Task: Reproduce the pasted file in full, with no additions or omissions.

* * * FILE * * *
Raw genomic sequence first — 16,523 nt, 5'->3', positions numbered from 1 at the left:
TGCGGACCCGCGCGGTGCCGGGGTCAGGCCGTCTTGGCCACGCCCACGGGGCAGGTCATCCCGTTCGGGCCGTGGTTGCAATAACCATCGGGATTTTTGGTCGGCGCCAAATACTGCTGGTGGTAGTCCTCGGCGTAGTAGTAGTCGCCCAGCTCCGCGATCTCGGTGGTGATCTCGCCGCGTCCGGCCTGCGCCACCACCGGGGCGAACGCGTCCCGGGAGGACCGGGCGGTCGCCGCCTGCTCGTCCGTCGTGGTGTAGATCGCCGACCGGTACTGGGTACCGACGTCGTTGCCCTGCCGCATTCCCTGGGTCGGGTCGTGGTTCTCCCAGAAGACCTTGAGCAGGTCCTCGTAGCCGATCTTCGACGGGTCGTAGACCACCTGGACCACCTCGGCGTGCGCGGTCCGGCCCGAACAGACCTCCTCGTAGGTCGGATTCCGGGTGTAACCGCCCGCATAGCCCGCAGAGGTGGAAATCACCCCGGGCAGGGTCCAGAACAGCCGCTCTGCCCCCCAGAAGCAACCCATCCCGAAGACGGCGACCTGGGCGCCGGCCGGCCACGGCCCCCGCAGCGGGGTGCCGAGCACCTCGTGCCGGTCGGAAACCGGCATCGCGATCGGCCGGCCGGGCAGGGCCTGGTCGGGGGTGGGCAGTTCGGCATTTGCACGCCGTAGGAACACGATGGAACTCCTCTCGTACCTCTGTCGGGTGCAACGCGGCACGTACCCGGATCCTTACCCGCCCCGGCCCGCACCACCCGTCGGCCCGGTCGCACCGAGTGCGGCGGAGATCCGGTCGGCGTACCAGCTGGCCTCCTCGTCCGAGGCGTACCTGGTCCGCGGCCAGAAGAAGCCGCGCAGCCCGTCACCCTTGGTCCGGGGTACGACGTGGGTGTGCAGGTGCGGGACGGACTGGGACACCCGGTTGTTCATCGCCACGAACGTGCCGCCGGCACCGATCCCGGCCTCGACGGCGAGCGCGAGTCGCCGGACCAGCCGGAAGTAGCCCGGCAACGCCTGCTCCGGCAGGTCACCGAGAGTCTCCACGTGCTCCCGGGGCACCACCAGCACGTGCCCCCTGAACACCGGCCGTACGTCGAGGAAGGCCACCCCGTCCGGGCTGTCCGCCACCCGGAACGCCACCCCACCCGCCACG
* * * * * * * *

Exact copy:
Raw genomic sequence first — 16,523 nt, 5'->3', positions numbered from 1 at the left:
TGCGGACCCGCGCGGTGCCGGGGTCAGGCCGTCTTGGCCACGCCCACGGGGCAGGTCATCCCGTTCGGGCCGTGGTTGCAATAACCATCGGGATTTTTGGTCGGCGCCAAATACTGCTGGTGGTAGTCCTCGGCGTAGTAGTAGTCGCCCAGCTCCGCGATCTCGGTGGTGATCTCGCCGCGTCCGGCCTGCGCCACCACCGGGGCGAACGCGTCCCGGGAGGACCGGGCGGTCGCCGCCTGCTCGTCCGTCGTGGTGTAGATCGCCGACCGGTACTGGGTACCGACGTCGTTGCCCTGCCGCATTCCCTGGGTCGGGTCGTGGTTCTCCCAGAAGACCTTGAGCAGGTCCTCGTAGCCGATCTTCGACGGGTCGTAGACCACCTGGACCACCTCGGCGTGCGCGGTCCGGCCCGAACAGACCTCCTCGTAGGTCGGATTCCGGGTGTAACCGCCCGCATAGCCCGCAGAGGTGGAAATCACCCCGGGCAGGGTCCAGAACAGCCGCTCTGCCCCCCAGAAGCAACCCATCCCGAAGACGGCGACCTGGGCGCCGGCCGGCCACGGCCCCCGCAGCGGGGTGCCGAGCACCTCGTGCCGGTCGGAAACCGGCATCGCGATCGGCCGGCCGGGCAGGGCCTGGTCGGGGGTGGGCAGTTCGGCATTTGCACGCCGTAGGAACACGATGGAACTCCTCTCGTACCTCTGTCGGGTGCAACGCGGCACGTACCCGGATCCTTACCCGCCCCGGCCCGCACCACCCGTCGGCCCGGTCGCACCGAGTGCGGCGGAGATCCGGTCGGCGTACCAGCTGGCCTCCTCGTCCGAGGCGTACCTGGTCCGCGGCCAGAAGAAGCCGCGCAGCCCGTCACCCTTGGTCCGGGGTACGACGTGGGTGTGCAGGTGCGGGACGGACTGGGACACCCGGTTGTTCATCGCCACGAACGTGCCGCCGGCACCGATCCCGGCCTCGACGGCGAGCGCGAGTCGCCGGACCAGCCGGAAGTAGCCCGGCAACGCCTGCTCCGGCAGGTCACCGAGAGTCTCCACGTGCTCCCGGGGCACCACCAGCACGTGCCCCCTGAACACCGGCCGTACGTCGAGGAAGGCCACCCCGTCCGGGCTGTCCGCCACCCGGAACGCCACCCCACCCGCCACG